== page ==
After exploring some of the little shops (most of the ones that stay open later are souvenir stores), we reached the city center and were getting a bit cold and ready for a break. We stopped into the Laundromat Cafe for some hot tea and beer. It was a funky little spot with a laundromat in the basement, lots of book shelves around the bar, maps on the walls, and a good looking menu. We weren’t hungry yet but we enjoyed the atmosphere and friendly service.

Laundromat Cafe Reykjavik Iceland (6)
Laundromat Cafe

We continued walking around a bit more and eventually got hungry for dinner. It was around 9:00 PM and most restaurants seemed to be either packed or touristy. We were also making a solid attempt to avoid tourist restaurants with whale and puffin on the menu, two animals that are close to being on the endangered species list. While whale was a traditional food in old Icelandic times, it is no longer sustainable or necessary to eat. The really sad thing is that most Icelanders don’t eat whale, a good 60% of the whale eaten in Iceland is consumed by tourists. With tourism exploding in Iceland in the past few years and only continuing to grow, it is worrysome to think of what this could mean for whales.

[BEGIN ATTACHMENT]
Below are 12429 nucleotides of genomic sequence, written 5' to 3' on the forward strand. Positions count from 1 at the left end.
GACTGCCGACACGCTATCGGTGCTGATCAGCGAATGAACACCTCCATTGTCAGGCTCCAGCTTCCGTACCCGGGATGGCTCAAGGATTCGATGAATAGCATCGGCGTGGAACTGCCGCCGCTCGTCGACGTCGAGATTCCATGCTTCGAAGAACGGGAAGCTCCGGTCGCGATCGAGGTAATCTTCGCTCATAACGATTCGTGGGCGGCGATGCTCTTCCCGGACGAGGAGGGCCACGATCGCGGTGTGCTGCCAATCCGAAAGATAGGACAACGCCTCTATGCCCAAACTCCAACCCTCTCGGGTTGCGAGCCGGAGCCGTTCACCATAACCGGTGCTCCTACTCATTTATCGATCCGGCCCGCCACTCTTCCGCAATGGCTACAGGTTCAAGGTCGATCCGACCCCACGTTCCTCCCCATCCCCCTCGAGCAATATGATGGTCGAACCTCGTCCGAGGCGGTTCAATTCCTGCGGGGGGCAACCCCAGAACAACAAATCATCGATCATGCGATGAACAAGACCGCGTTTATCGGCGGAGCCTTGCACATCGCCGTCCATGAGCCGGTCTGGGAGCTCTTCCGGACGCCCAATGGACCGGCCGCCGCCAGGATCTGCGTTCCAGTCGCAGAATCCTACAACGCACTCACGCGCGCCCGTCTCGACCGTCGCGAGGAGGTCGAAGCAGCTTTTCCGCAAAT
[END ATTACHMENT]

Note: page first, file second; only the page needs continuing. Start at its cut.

Fortunately there is a growing local movement against whaling in Iceland, IceWhale.is which discourages consumption of whale meat in Iceland and promotes environmentally friendly ways of enjoying the whales of Iceland with their slogan “Meet us don’t eat us!”. Their website also provides a list of whale-friendly restaurants.

http://icewhale.is
http://icewhale.is

We eventually stumbled into a Scandinavian restaurant (Called “Scandinavian,” fittingly enough) that had been packed all evening and was now starting to thin out. We were in the mood for local food, so we ordered some Icelandic beers and the marinated salmon with mustard sauce appetizer. We weren’t super hungry, so we had soup for our entrees, which was delicious. Paddy had the Icelandic lamb soup special of the day, and I had the lobster soup. The lobster soup was very tasty, although very rich. I couldn’t quite finish all of it and I’m probably better off not knowing exactly how much butter and heavy cream I consumed.

Scandinavian restaurant Reykjavik
Scandinavian restaurant Reykjavik
Lamb soup Scandinavian restaurant Reykjavik
Icelandic lamb soup
Lobster soup Scandinavian restaurant Reykjavik Iceland
Lobster soup
Freya beer Iceland
Freya beer

**Money saving tip: Icelanders make great soup, and just about every sit-down style restaurant has it. It usually comes with fresh bread and makes a great inexpensive meal.

After dinner we were ready to check out the nightlife. I’d read up on a few places and received a few suggestions from my friend Daniel, who has been to Iceland three times. Our first stop was a new bar I’d read about, Bar Ananas. I’m a sucker for theme bars, and this one had a tropical theme (ananas means pineapple in Icelandic). We walked in to what appeared to be someone’s birthday or bachelorette party, as it was filled with women and balloons. It didn’t appear to have any cocktail menus with specialty tropical cocktails, and the bar was completely blocked by gabbing ladies. We moved on.